Also, there was some mention (in the related "summary of the
    Developer's Day session") of Python's distutils creating a Makefile
    and wrapping calls to make, is this what you're doing?

    Do you / did you find yourself duplicating a lot of what make already
    does, ie dependencies, etc, or do you utilize make?

    What about configuration, do you typically interface with autoconf
    somehow, or does distutils have its own way to figure out
    configuration details?

    Is a typical distutils setup.py program pretty much like what we see
    in the example documentation? The developer provides some meta-data
    and gets a distribution tool? Is there any support for more complex
    stuff like interfacing with external systems?

    Does distutils handle dependencies?

    I've hacked together something that creates a source tarball and a
    basic Debian package from a Haskell version of the distutils-type
    metadata. I can make that available in a few days if anyone is
    interested.

    peace,

    isaac

    [1] Haskell is designed to have a "stable" version, Haskell98, and the
    compilers come with a variety of extensions so that it is very useful
    as a research language as well.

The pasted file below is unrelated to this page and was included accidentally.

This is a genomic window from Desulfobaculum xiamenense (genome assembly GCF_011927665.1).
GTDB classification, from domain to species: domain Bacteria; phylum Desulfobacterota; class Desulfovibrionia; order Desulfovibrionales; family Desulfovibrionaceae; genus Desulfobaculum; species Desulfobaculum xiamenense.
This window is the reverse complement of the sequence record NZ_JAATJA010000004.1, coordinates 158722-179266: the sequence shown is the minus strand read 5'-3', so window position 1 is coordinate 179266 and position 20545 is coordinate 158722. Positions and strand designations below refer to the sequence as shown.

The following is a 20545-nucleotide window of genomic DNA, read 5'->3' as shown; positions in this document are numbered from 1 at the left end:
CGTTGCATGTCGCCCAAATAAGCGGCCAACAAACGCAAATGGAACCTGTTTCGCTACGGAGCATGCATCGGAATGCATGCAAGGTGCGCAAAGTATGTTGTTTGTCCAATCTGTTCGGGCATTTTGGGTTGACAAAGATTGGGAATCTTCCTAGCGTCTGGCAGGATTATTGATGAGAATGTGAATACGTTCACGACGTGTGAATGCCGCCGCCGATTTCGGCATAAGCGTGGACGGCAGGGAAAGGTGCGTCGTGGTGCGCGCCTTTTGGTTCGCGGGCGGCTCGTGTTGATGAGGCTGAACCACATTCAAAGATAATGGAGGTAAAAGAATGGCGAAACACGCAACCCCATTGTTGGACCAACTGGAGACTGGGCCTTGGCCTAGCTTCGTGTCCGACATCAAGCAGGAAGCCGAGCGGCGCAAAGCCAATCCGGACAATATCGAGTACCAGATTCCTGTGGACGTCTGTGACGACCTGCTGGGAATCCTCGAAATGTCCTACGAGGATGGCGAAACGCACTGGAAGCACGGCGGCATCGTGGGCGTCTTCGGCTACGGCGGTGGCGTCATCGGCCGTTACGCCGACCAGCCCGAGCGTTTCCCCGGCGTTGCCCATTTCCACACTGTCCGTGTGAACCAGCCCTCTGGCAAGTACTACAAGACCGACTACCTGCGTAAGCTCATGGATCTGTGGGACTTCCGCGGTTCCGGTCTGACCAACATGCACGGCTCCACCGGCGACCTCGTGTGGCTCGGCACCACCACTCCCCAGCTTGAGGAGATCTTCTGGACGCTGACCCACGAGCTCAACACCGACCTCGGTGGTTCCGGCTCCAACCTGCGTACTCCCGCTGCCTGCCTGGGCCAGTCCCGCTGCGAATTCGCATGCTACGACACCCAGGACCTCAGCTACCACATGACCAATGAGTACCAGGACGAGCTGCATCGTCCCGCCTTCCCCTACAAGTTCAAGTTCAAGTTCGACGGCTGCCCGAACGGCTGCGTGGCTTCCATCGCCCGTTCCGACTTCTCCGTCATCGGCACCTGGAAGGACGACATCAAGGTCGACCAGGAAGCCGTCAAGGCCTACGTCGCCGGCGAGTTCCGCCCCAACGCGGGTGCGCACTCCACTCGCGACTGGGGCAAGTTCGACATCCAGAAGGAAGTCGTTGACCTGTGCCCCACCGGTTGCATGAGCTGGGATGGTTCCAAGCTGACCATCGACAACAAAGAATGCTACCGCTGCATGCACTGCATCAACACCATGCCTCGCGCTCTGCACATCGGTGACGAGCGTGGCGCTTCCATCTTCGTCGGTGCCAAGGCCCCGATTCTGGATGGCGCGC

Isaac Jones, Jul 1, 2003
    #1
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  2. Isaac Jones

    Ian Bicking Guest

    On Tue, 2003-07-01 at 16:34, Gerhard Häring wrote:
    > > Do you / did you find yourself duplicating a lot of what make already
    > > does, ie dependencies, etc, or do you utilize make?

    >
    > AFAIK Python's distutils doesn't know about dependencies.


    It seems clear to me that distutils would have no use for make's
    dependencies. distutils is for distribution of modules, not the
    iterative development of those modules. When you build a C extension,
    you are always going to compile every file, since you are starting from
    scratch. Make's dependencies are only for speeding the developer's life
    as they change individual files, it's not for the extension user or
    installer.

    Ian
     
    Ian Bicking, Jul 2, 2003
    #2
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  3. Isaac Jones

    Donn Cave Guest

    Quoth Isaac Jones <>:
    ....
    | One idea for this distribution system, which we're calling the Library
    | Infrastructure Project, is to create a nice gmake-based build system,
    | document it, and leave it at that.

    If it can be plain make, instead of gmake, that would be closer
    my idea of "nice". That has been one of Python's strengths since
    early on, easy to build on a variety of platforms and doesn't
    impose gratuitous requirements like needing GNU make or Perl
    (can you imagine?)

    | ... Another idea is to use a
    | Haskell-based Distutils type system.
    ....

    | What about configuration, do you typically interface with autoconf
    | somehow, or does distutils have its own way to figure out
    | configuration details?

    This is not one of distutils' strengths. I think the answer to both
    is "no" - there isn't any useful interface to autoconf, and it doesn't
    have a comparable ability to figure out configuration details. The
    path of least resistance would probably be something analogous to
    config.h.in, a config.hs.in that allows autoconfig to account for all
    the options and environmental variables.

    Donn Cave,
     
    Donn Cave, Jul 3, 2003
    #3